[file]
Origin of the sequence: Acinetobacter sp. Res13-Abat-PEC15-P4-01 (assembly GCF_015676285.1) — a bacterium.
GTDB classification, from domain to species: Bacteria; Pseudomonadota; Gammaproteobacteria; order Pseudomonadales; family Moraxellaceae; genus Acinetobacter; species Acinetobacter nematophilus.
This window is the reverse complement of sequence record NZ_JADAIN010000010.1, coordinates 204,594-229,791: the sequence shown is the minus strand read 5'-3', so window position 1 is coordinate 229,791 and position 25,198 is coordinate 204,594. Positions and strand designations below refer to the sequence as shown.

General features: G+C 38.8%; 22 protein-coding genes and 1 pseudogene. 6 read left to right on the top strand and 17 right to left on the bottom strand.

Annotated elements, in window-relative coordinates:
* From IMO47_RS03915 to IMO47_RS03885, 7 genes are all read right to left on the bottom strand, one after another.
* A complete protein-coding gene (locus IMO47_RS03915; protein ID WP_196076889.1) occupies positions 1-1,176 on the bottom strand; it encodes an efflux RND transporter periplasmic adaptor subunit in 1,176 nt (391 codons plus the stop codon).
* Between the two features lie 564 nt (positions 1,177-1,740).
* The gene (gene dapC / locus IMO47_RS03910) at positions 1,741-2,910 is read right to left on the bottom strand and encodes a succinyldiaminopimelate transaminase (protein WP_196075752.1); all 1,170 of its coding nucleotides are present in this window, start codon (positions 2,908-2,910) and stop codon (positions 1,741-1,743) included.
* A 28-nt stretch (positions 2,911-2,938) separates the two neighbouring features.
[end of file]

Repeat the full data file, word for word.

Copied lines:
Origin of the sequence: Acinetobacter sp. Res13-Abat-PEC15-P4-01 (assembly GCF_015676285.1) — a bacterium.
GTDB classification, from domain to species: Bacteria; Pseudomonadota; Gammaproteobacteria; order Pseudomonadales; family Moraxellaceae; genus Acinetobacter; species Acinetobacter nematophilus.
This window is the reverse complement of sequence record NZ_JADAIN010000010.1, coordinates 204,594-229,791: the sequence shown is the minus strand read 5'-3', so window position 1 is coordinate 229,791 and position 25,198 is coordinate 204,594. Positions and strand designations below refer to the sequence as shown.

General features: G+C 38.8%; 22 protein-coding genes and 1 pseudogene. 6 read left to right on the top strand and 17 right to left on the bottom strand.

Annotated elements, in window-relative coordinates:
* From IMO47_RS03915 to IMO47_RS03885, 7 genes are all read right to left on the bottom strand, one after another.
* A complete protein-coding gene (locus IMO47_RS03915; protein ID WP_196076889.1) occupies positions 1-1,176 on the bottom strand; it encodes an efflux RND transporter periplasmic adaptor subunit in 1,176 nt (391 codons plus the stop codon).
* Between the two features lie 564 nt (positions 1,177-1,740).
* The gene (gene dapC / locus IMO47_RS03910) at positions 1,741-2,910 is read right to left on the bottom strand and encodes a succinyldiaminopimelate transaminase (protein WP_196075752.1); all 1,170 of its coding nucleotides are present in this window, start codon (positions 2,908-2,910) and stop codon (positions 1,741-1,743) included.
* A 28-nt stretch (positions 2,911-2,938) separates the two neighbouring features.